A Draft Preview: Two Weeks Away and the Cubs Top Pick is a Mystery

There are still two weeks left to the draft and with the College World Series and State High School Championships in play, some players could sill move up or down based on performance or injury. In the past week, Baseball America, MLB Pipeline, Through the Fence, and several others web sites have come out with their own mock drafts. I will not be so bold. But what I will do is select a few players for each spot in the first five rounds.

Round 1

Round 2 Round 3 Round 4

Round 5

Andrew Benintendi

Jacob Nix Rhett Wiseman Isiah Gilliam Justin Jacome

Kyle Tucker

Luken Baker Mac Marshall Steven Duggar Kyle Twomey
Jon Harris Peter Lambert David Thompson Kevin Deschene

Cam Gibson

Brady Aiken Joe McCarthy

Skye Bolt

Round One

These three picks exemplify what the Cubs are looking for in players in the draft. Benintendi has come on strong the past month as has Harris. All exemplify strong young players with excellent makeup and well respected by their teammates. Benidtendi has the elusive left-handed power the Cubs seek in every draft, but he also has speed and plays a premium position. With his “Popeye-like” forearms, Benintendi has become a favorite of many teams beside the Cubs. It is rumored the Red Sox are also in on him.

If you want a comparison for Kyle Tucker, you only need to look at Paul O’Neil; a young Paul O’Neil at that. In addition to his gorgeous left handed swing, Tucker is known for his makeup and work ethic. He has been a top pick since last fall and recently moved into the top ten with his excellent play this spring.

Jon Harris comes from Missouri State, the same school that brought the Cubs Pierce Johnson. MLB Pipeline said this about the 6’4” righty:

His curveball, slider and changeup are all plus pitches at times. Harris has power and depth on his breaking balls, and he has made huge strides with his changeup and trusts it more than before. He also has improved his command and is doing a better job of pitching inside with his fastball.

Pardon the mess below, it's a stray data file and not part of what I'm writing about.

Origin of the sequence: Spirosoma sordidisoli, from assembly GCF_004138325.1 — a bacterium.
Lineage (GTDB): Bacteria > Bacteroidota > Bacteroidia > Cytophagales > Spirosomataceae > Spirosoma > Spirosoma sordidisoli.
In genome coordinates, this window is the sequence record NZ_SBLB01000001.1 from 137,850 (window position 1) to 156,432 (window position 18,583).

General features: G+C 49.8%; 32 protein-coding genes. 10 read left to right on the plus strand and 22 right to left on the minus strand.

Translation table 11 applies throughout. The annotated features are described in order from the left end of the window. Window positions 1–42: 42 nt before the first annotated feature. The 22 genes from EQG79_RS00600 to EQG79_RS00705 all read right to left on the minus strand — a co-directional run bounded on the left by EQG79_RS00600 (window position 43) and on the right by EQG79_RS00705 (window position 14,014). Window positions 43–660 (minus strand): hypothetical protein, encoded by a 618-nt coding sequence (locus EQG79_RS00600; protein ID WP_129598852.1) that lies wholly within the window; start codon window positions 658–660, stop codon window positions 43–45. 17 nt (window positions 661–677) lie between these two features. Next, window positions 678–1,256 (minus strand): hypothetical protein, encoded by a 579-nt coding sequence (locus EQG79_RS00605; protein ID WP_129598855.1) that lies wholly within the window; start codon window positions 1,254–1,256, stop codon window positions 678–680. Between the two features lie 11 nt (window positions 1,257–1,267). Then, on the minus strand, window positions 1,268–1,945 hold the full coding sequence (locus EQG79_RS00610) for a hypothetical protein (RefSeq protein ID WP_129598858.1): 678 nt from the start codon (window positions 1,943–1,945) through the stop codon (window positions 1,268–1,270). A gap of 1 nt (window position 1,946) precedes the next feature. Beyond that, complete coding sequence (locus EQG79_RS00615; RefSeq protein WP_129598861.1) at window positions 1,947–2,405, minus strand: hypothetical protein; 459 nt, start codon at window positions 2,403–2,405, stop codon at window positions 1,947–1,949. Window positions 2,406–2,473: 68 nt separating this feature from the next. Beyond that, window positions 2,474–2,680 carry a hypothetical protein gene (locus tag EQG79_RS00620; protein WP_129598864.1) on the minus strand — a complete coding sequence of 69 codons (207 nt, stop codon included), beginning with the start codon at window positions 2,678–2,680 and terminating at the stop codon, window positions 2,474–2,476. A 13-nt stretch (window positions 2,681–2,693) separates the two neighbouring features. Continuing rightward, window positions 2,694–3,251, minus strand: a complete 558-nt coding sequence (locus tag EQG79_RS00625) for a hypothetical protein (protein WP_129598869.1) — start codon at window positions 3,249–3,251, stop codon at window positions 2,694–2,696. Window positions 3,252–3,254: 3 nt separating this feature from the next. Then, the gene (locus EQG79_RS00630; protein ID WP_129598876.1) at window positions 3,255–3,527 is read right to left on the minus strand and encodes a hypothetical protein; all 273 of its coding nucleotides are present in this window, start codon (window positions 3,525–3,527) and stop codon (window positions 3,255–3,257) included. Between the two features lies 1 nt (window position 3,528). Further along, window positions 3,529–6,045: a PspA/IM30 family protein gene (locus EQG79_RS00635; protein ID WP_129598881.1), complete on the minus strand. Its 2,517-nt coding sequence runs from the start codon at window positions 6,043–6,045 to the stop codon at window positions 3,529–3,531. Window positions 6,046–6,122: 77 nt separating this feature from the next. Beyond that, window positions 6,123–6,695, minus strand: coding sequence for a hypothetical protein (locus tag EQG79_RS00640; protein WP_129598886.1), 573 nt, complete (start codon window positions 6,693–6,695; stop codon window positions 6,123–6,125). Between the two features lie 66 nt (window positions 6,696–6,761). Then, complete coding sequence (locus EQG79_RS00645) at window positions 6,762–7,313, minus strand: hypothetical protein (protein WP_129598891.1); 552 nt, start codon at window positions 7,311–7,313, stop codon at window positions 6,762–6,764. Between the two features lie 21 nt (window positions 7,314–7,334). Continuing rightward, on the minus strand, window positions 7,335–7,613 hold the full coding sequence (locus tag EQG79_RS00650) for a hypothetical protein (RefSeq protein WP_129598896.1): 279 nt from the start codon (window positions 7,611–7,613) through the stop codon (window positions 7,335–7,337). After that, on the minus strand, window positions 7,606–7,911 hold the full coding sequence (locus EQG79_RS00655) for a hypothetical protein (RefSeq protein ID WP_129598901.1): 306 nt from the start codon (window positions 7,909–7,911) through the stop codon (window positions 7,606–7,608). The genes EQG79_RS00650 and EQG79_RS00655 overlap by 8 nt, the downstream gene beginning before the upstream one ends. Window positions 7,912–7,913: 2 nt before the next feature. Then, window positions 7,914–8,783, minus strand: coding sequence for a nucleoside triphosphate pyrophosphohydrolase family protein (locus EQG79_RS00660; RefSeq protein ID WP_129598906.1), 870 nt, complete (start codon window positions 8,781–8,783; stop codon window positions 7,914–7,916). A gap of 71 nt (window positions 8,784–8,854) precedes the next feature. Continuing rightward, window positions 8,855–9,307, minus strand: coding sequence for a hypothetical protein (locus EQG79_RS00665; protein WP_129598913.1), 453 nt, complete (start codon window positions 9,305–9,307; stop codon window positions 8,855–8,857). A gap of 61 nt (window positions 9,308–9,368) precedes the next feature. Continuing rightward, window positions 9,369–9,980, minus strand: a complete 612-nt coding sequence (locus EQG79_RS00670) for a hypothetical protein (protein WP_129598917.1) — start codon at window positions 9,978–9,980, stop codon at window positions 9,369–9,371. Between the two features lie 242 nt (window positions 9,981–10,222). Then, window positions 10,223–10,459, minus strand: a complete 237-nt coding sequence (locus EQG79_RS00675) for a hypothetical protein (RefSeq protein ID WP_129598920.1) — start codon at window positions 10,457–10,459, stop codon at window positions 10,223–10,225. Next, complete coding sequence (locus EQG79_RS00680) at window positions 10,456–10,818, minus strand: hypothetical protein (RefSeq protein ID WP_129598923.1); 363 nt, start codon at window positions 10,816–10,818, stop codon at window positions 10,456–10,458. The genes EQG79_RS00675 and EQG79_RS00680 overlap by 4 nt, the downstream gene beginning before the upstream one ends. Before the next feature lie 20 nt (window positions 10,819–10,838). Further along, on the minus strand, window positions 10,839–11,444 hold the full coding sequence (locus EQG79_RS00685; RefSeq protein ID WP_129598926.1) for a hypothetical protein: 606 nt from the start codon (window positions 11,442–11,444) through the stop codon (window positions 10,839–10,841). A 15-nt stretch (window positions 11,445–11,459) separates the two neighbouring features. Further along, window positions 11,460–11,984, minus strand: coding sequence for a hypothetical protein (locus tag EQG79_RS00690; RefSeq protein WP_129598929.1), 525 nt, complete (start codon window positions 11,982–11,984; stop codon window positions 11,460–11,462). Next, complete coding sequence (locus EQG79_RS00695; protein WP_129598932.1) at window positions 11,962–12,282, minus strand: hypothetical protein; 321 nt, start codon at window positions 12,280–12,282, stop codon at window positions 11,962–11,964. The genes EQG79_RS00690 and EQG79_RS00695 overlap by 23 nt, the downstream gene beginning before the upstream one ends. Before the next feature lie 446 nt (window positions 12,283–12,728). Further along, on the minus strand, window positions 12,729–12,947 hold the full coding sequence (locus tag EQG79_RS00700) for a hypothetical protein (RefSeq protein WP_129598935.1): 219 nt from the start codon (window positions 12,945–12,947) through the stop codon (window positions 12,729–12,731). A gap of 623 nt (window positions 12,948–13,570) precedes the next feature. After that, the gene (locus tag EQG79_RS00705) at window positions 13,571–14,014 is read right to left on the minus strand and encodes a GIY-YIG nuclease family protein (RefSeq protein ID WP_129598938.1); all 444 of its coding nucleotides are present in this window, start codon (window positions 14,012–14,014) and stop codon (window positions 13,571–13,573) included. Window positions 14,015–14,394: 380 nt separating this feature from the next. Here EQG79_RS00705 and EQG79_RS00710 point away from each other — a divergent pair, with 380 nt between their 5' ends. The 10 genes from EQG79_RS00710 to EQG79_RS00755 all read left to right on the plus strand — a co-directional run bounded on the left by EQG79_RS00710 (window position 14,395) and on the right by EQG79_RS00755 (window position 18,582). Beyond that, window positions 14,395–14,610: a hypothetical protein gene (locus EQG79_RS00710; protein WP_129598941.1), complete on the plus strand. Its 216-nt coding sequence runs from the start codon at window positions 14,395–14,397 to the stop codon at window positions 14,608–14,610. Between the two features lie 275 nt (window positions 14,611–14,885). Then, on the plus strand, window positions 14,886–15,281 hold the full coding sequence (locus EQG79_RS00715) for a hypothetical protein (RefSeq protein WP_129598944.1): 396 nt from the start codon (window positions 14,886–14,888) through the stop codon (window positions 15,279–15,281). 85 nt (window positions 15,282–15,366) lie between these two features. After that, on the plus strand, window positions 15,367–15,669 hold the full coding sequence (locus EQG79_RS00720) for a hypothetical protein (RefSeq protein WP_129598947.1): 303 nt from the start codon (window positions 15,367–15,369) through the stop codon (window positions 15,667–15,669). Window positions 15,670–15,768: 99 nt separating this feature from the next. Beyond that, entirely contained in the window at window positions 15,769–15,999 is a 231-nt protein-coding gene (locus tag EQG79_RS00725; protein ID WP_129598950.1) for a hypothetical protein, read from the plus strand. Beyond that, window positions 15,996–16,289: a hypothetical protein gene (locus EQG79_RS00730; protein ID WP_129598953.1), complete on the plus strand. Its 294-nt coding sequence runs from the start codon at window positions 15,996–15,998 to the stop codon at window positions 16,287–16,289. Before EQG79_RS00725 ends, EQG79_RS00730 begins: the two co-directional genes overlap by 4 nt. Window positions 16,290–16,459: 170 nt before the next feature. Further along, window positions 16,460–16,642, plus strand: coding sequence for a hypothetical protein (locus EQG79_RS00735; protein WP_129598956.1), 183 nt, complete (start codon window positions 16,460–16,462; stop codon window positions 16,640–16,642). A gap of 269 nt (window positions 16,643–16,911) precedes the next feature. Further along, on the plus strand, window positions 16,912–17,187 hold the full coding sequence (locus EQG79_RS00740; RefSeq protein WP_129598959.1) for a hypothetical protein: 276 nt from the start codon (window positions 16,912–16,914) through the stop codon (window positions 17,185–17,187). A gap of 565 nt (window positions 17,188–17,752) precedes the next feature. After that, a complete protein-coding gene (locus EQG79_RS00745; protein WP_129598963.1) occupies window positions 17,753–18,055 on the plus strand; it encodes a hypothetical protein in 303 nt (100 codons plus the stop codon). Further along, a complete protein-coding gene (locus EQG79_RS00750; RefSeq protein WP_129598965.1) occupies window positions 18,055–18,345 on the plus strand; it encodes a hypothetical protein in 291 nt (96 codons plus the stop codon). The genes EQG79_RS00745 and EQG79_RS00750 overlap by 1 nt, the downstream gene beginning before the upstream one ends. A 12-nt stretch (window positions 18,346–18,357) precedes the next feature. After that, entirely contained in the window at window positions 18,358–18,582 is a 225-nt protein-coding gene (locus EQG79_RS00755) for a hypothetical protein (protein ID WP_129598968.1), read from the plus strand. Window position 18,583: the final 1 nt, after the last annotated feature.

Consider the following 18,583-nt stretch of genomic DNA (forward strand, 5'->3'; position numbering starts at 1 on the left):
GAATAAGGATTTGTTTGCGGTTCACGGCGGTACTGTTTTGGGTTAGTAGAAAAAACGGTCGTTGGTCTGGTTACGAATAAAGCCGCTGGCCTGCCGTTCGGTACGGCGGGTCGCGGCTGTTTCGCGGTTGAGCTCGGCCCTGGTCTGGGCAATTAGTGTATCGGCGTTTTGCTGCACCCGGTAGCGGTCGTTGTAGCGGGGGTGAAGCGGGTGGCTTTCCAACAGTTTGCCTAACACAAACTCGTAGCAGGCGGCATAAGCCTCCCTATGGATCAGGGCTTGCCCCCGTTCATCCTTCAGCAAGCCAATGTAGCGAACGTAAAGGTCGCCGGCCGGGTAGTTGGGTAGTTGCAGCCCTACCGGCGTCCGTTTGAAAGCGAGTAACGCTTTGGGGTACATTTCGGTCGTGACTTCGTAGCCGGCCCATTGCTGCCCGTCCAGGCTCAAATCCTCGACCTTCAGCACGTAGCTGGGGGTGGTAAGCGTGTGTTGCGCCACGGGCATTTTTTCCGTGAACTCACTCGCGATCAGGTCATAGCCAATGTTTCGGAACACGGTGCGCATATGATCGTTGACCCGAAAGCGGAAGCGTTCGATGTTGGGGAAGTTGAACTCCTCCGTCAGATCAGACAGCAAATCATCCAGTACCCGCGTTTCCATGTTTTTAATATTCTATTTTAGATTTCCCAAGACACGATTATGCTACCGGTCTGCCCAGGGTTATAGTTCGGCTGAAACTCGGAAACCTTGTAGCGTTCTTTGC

Brady Aiken is the wild card. The prospect recently underwent TJS. The thing is, the Cubs had him as one of their two top picks in last year’s draft. In order for the Cubs to get him at #9, which they easily could, a thorough inspection of his medicals will be in order. I doubt the Cubs will rely on Aiken’s Twitter account, which has updates and pictures of his recovery like this one:

I don’t think the Cubs could go wrong with any of the first three, but they have to go bat. It is the less risky pick. However, early this morning, Kiley McDaniel of Fan Graphs threw in a curve ball for the #9 selection.

The UCLA righty would be an underslot signing, but I still think bat, bat, and another bat here.

Round Two
The great thing about this draft is that it is deep in talent. The 17th pick and the 47th pick are not that much different in terms of talent. While there is no Kris Bryant or Bryce Harper available, there are plenty of picks who will be serviceable pros and some could develop into outstanding players. Three possible selections picks the Cubs could take with the 47th pick are Jacob Nix, Luken Baker, and Peter Lambert – all three young right handed arms.

Nix might be the most polished of the three to begin with, while Lambert has the most pitching potential. At 6’4” and 245 pounds, Baker is physically a beast who could be drafted as a position player or as a pitcher. Problem is, while he can hit as a position player, fielding might be an issue. Physically, he is pretty much maxed out now.

However, I just love Joe McCarthy (the baseball player not the 1950s Senator). McCarthy can hit. McCarthy can hit left-handed. He controls the zone and plays a premium position – center field –but he is adept enough to play all three outfield positions. If not for a back injury earlier in the year, he might not be available in the second round. To me, he is one of the top bats in the draft, reminiscent of current Cub prospects Kyle Schwarber and Mark Zagunis.